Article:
Parker stands by policy

David Parker.
David Parker.
Labour Party finance spokesman David Parker hit back yesterday over claims the party's monetary policy upgrade would hurt the low-paid.

Social agencies and Finance Minister Bill English claimed the push to make KiwiSaver compulsory, along with allowing the Reserve Bank to raise or lower savings contributions to help control inflation, would hurt the lower paid.

Mr Parker said low-income New Zealanders would benefit from Reserve Bank changes through higher wages, lower interest rates on credit cards and loans, and rents.

Universal KiwiSaver would be introduced gradually while at the same time, wages would increase, ensuring low-income Kiwis were better off, he said.

''When Labour makes KiwiSaver universal, it will only apply to those in paid work. There will be no savings requirement for those on a benefit, so their income will not be affected.''

The changes would also help exporters by tackling the overvalued dollar, enabling those companies to create more and better jobs.

However, Property Investors Federation executive officer Andrew King warned rents could go up by 25% if a Labour government adopted the policy of ring-fencing losses made in the early years of rental property ownership.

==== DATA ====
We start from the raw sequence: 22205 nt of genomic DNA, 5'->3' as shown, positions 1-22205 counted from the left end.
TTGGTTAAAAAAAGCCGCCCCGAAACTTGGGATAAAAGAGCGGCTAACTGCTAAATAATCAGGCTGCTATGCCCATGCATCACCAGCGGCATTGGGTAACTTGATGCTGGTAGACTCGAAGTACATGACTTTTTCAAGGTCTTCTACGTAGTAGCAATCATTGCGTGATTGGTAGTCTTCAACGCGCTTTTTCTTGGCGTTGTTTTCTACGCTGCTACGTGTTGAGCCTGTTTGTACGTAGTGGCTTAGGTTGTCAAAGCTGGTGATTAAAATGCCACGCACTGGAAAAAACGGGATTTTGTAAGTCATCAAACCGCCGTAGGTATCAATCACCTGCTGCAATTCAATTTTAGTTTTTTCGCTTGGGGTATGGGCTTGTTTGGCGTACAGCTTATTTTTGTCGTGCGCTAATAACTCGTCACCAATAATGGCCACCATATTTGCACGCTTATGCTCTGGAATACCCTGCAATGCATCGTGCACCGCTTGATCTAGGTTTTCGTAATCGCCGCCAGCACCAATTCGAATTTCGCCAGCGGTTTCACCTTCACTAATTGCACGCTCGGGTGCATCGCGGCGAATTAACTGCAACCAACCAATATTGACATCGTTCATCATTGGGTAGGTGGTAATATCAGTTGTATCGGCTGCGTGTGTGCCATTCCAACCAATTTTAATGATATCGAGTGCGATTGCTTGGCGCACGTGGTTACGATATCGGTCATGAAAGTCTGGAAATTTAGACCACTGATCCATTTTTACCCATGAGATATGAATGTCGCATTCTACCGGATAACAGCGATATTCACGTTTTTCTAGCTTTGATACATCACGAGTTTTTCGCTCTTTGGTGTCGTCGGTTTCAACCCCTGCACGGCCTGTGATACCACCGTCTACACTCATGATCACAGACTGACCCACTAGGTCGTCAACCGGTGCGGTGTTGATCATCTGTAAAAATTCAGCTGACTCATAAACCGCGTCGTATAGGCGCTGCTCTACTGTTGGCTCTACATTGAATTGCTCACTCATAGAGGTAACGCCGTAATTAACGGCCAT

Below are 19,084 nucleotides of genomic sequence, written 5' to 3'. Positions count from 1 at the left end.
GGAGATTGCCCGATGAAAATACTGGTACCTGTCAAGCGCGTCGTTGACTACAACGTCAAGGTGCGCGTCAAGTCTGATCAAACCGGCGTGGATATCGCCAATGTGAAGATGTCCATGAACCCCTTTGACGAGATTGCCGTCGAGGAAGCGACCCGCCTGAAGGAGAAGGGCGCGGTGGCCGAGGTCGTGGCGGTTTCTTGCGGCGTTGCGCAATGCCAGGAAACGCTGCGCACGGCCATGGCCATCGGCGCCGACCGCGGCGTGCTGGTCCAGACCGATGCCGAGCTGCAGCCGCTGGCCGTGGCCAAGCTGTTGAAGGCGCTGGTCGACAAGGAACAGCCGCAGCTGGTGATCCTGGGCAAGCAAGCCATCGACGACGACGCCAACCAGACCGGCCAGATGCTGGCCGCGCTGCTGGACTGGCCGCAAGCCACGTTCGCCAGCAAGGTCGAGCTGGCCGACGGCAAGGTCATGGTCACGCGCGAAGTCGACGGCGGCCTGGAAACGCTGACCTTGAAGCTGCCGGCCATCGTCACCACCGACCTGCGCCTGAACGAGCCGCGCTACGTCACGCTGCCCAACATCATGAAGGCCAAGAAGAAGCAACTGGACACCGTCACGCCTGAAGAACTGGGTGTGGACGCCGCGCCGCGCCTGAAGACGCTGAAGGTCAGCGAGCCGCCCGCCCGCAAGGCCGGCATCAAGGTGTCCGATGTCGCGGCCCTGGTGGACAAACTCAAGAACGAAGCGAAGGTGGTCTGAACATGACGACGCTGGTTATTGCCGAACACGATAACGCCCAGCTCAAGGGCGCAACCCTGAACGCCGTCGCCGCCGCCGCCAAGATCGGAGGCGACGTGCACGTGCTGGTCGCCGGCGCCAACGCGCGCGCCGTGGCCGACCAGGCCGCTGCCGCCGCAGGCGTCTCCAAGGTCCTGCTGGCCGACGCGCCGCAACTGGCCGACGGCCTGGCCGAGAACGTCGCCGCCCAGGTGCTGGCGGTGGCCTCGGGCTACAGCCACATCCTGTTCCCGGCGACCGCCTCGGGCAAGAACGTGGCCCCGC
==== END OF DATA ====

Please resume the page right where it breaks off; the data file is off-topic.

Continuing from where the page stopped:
A similar proposal was tried, failed and reversed in Auckland.

During the two-year period it was tried in Australia, rents rose by more than 25%, he said.

If Labour's policy was introduced in New Zealand with the same result, the current median rental price would increase by $92 per week to $462.

''We have seen so many changes over the last few years that are harmful to providing rental property to tenants that people are going to give up.''

Rental industry changes included:Removal of rental property owners' ability to depreciate their propertiesRemoval of removal of LAQCs (loss attributing qualifying company) as a structure for holding rental property.

Slower access to Tenancy Tribunal hearings causing greater losses.

Introduction of loan-to-value ratios hindering property ownership.

Previously state-owned land and buildings and rental income top-ups being given to social housing agencies, enabling them to compete with private rental providers.

Labour's proposed capital gains tax on rental property would also affect shareholders, business owners and farmers, he said.

''Labour's announcement of ring-fencing rental losses targets the rental industry directly and will make it extremely difficult to provide new rental property.''

Areas where house and rental prices were the highest, such as Auckland and Christchurch, would be affected the most but they were the areas were rental accommodation was needed the most, Mr King said.

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